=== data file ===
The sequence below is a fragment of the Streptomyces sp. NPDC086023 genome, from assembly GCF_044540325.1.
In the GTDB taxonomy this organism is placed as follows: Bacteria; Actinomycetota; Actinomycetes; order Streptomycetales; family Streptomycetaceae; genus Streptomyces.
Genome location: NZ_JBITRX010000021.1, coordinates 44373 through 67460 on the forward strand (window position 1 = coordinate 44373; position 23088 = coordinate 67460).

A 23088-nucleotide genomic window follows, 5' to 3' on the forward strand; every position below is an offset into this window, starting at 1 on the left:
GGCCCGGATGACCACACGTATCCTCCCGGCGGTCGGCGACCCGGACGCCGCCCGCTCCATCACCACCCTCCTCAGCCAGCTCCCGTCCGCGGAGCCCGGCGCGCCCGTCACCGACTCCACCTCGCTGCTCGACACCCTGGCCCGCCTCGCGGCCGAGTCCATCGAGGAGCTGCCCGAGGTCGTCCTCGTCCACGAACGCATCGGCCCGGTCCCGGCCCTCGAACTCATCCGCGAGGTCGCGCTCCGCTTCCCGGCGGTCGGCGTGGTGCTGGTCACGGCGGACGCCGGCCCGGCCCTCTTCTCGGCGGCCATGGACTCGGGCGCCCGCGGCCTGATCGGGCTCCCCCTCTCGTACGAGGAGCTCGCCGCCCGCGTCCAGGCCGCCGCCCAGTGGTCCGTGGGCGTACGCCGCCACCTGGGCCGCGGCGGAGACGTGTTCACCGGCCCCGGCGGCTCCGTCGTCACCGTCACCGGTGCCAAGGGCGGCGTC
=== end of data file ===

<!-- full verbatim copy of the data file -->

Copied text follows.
The sequence below is a fragment of the Streptomyces sp. NPDC086023 genome, from assembly GCF_044540325.1.
In the GTDB taxonomy this organism is placed as follows: Bacteria; Actinomycetota; Actinomycetes; order Streptomycetales; family Streptomycetaceae; genus Streptomyces.
Genome location: NZ_JBITRX010000021.1, coordinates 44373 through 67460 on the forward strand (window position 1 = coordinate 44373; position 23088 = coordinate 67460).

A 23088-nucleotide genomic window follows, 5' to 3' on the forward strand; every position below is an offset into this window, starting at 1 on the left:
GGCCCGGATGACCACACGTATCCTCCCGGCGGTCGGCGACCCGGACGCCGCCCGCTCCATCACCACCCTCCTCAGCCAGCTCCCGTCCGCGGAGCCCGGCGCGCCCGTCACCGACTCCACCTCGCTGCTCGACACCCTGGCCCGCCTCGCGGCCGAGTCCATCGAGGAGCTGCCCGAGGTCGTCCTCGTCCACGAACGCATCGGCCCGGTCCCGGCCCTCGAACTCATCCGCGAGGTCGCGCTCCGCTTCCCGGCGGTCGGCGTGGTGCTGGTCACGGCGGACGCCGGCCCGGCCCTCTTCTCGGCGGCCATGGACTCGGGCGCCCGCGGCCTGATCGGGCTCCCCCTCTCGTACGAGGAGCTCGCCGCCCGCGTCCAGGCCGCCGCCCAGTGGTCCGTGGGCGTACGCCGCCACCTGGGCCGCGGCGGAGACGTGTTCACCGGCCCCGGCGGCTCCGTCGTCACCGTCACCGGTGCCAAGGGCGGCGTC